NY Times Reporter Glenn Thrush Suspended Amid Investigation of Sexual Misconduct

Paper is investigating reports its White House correspondent made unwanted advances to young female journalists

New York Times political reporter Glenn Thrush has been suspended pending the results of an investigation into allegations of sexual misconduct, TheWrap has learned.

On Monday, Vox published a number of incriminating text messages  that detailed what appeared to be a failed and unwanted sexual encounter between the 50-year-old White House correspondent and a 23-year-old journalist.

The report also detailed accusations of unwanted groping and kissing by Thrush toward other women, often in bars.

“The alleged behavior is very concerning and not in keeping with the standards and values of The New York Times. We intend to fully investigate and while we do, Glenn will be suspended. We support his decision to enter a substance abuse program. In the meantime, we will not be commenting further,” a New York Times spokesperson told TheWrap.

Vox described a series of text between Thrush and Bianca Padró Ocasio, who said the the Times journalist had “lured” a young female journalist friend when they were both drunk into a secluded place before making an unwanted sexual advance.

“I want to make sure you don’t lure young women aspiring journalists into those situations ever again. So help me out here. How can I do that?” said Ocasio.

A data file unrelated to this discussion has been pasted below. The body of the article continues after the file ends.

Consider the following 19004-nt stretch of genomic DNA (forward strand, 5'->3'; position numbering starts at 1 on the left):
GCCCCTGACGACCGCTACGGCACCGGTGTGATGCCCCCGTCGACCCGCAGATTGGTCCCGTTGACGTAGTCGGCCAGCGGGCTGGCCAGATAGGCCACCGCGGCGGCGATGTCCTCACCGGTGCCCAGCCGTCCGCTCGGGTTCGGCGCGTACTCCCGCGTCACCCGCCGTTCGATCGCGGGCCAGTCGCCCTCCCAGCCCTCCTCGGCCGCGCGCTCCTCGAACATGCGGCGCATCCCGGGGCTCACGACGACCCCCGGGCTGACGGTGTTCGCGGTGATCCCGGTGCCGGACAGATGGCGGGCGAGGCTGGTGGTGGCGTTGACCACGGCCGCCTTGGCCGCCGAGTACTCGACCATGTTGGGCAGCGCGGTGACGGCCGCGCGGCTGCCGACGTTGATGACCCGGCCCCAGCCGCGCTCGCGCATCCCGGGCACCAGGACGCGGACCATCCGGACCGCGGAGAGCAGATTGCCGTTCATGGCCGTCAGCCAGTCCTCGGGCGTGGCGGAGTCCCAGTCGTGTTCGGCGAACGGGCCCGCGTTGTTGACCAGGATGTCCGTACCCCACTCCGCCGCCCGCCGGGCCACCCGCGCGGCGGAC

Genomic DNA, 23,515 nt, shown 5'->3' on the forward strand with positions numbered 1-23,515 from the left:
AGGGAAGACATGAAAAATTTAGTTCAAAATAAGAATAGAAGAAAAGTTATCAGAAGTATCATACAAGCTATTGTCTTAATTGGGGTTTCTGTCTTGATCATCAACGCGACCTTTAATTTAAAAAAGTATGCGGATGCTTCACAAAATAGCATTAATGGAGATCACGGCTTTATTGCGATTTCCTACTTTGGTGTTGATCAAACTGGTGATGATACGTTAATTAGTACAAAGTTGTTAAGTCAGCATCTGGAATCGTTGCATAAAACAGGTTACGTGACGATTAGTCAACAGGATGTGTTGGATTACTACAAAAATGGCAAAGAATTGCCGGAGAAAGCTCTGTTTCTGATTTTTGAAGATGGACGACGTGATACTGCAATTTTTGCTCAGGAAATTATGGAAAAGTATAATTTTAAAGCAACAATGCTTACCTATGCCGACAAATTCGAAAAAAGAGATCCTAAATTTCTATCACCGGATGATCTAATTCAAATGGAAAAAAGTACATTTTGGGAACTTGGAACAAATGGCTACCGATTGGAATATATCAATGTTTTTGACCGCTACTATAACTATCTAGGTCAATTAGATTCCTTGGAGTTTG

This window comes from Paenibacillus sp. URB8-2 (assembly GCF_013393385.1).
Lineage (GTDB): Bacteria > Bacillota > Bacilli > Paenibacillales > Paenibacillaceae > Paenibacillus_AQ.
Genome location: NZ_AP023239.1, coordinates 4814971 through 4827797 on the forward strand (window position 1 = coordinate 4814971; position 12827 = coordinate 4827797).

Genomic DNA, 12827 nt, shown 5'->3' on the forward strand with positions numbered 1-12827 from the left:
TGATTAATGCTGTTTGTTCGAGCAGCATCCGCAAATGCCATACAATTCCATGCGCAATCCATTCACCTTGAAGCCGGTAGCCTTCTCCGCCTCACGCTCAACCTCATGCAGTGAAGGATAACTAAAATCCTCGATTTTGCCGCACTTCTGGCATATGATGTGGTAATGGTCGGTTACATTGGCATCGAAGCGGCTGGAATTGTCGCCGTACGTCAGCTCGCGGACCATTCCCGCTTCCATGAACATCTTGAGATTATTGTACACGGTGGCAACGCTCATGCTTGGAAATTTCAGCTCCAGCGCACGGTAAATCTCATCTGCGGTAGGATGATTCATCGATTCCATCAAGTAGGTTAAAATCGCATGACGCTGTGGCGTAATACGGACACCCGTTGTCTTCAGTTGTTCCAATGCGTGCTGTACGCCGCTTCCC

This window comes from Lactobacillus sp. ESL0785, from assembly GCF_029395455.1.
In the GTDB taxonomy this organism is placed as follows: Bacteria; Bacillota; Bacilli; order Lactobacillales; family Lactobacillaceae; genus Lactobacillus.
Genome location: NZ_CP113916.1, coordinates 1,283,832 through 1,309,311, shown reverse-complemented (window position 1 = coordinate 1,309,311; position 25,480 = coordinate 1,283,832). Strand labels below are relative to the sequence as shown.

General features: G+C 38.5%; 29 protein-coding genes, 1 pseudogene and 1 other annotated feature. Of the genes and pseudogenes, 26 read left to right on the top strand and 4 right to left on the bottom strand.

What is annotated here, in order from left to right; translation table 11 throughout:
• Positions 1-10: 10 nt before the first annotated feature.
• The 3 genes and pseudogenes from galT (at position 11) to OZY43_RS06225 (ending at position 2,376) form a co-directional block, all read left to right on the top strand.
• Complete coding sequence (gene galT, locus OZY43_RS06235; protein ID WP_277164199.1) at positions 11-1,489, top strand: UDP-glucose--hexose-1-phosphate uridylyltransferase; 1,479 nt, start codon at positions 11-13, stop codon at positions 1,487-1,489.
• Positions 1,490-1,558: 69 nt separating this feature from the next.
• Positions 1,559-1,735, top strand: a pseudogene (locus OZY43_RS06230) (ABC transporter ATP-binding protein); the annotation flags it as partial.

Thrush said it had never his intention to lure anybody and that he had probably gotten too drunk that night because he had recently received bad health news.

“I am acutely aware of the hurdles that young women face in this business and have spent the better part of 20 years advocating for women journalists,” he wrote, according to the text.

The account, written by former Politico editor Laura McGann, also described a moment when she said Thrush cornered her at a bar booth and began kissing her without her consent when he was a reporter at the website.

“I was wearing a skirt, and he put his hand on my thigh. He started kissing me,” she wrote. “I pulled myself together and got out of there, shoving him on my way out.”

Thrush himself issued a lengthy statement Monday, apologizing for any actions that were inappropriate, but pointedly refuting McGann’s account.

“I apologize to any woman who felt uncomfortable in my presence, and for any situation where I behaved inappropriately,” he said. “Any behavior that makes a woman feel disrespected or uncomfortable is unacceptable.”

The news is an earthquake in media circles where Thrush has long been one of the most celebrated political reporters working the beat today.